News / Arts & Entertainment

Cambodian Documentary Wins Cannes Prize for Innovative Cinema

Cambodian director Rithy Panh waves as he poses during a photo call, Oct. 24, 2008 (File)
Cambodian director Rithy Panh waves as he poses during a photo call, Oct. 24, 2008 (File)
Reuters
A documentary using small clay figurines to tell the story of how Cambodian filmmaker Rithy Panh's family perished under the Khmer Rouge regime won the top prize in the second most important competition at the Cannes film festival on Saturday.
 
L'Image Manquante (The Missing Picture) was among the 18 films that premiered in the Un Certain Regard category that was set up to encourage emerging and innovative filmmakers and run alongside the main competition at the world's top film festival.
 
Panh, 49, a prolific filmmaker whose films concentrate on the brutality in Cambodia when an estimated 1.7 million people were killed during the 1975-79 Khmer Rouge regime, said the prize was important for his country.
 
“For a country that has emerged from its difficulties and years of war, it is important to say we are still alive,'' Panh told Reuters after receiving his award at a red carpet ceremony in the French Riviera resort.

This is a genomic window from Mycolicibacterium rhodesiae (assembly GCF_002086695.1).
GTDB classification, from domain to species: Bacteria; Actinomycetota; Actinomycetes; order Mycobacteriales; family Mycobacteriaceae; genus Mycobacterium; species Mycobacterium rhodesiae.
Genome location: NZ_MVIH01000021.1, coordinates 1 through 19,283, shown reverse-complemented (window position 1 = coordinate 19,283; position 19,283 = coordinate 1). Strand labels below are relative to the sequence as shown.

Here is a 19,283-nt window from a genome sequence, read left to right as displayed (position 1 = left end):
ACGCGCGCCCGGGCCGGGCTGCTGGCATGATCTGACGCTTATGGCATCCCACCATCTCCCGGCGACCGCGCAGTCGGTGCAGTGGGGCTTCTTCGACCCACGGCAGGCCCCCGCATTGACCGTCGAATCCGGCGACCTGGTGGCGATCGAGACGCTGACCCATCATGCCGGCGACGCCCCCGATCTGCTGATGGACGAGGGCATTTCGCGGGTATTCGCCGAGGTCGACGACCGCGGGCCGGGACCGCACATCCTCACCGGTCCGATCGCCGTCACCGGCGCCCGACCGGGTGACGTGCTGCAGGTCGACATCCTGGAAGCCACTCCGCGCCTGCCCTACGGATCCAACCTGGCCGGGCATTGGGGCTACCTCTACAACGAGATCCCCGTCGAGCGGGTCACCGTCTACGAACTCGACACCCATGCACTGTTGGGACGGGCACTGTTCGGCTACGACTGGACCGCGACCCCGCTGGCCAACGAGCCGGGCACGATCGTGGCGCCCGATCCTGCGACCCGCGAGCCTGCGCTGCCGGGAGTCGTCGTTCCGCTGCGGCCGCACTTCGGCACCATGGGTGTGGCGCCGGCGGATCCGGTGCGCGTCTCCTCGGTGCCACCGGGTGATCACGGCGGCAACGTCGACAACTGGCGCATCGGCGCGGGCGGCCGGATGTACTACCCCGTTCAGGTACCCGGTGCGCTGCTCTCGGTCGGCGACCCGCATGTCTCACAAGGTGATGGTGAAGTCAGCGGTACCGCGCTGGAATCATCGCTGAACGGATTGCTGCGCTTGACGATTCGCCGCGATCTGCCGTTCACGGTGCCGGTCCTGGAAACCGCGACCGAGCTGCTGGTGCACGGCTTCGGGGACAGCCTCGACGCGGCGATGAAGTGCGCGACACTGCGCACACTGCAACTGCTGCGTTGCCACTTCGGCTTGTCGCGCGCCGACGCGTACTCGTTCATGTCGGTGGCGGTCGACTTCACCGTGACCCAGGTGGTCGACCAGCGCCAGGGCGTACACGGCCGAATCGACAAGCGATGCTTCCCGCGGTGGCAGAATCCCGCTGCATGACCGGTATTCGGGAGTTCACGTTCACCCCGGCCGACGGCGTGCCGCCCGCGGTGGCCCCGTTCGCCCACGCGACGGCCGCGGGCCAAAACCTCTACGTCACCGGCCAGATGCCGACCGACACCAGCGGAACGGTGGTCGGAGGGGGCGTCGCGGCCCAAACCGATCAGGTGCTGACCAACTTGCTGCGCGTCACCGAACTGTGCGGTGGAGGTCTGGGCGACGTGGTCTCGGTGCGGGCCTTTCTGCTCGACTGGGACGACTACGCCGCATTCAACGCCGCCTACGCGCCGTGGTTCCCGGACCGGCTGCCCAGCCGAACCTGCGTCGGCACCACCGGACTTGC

The jury led by Danish director Thomas Vinterberg, whose film Jagten (The Hunt) won Mads Mikkelsen the best actor award at Cannes last year, described the documentary as “one of the most powerful films I have seen in many years''.
 
The runner-up was Omar by Palestinian director Hany Abu-Assad, a political thriller involving Palestinians living under Israeli occupation in which a young baker, Omar, is tortured by Israel's secret police to betray his friends.
 
Omar, which was shot in the West Bank and Israeli-Arab town of Nazareth last year, received a standing ovation at its premiere as the first film fully funded by the Palestinian cinema industry.
 
“It is the only festival that I think still cares about different films,'' said Abu-Assad, known for the 2005 award-winning film Paradise Now, as he received his award.
 
Another director in Un Certain Regard to get a standing ovation was Iran's Mohammad Rasoulof who was jailed in 2010 for anti-regime propaganda but came to Cannes this year with  Manuscripts Don't Burn, shot in secret in his home country.
 
The non-professional actors of La Jaula de Oro (The Golden Cage), a film about three young Guatemalans trying to cross the Mexico-U.S. border from director Diego Quemada-Diez won an award for best cast.

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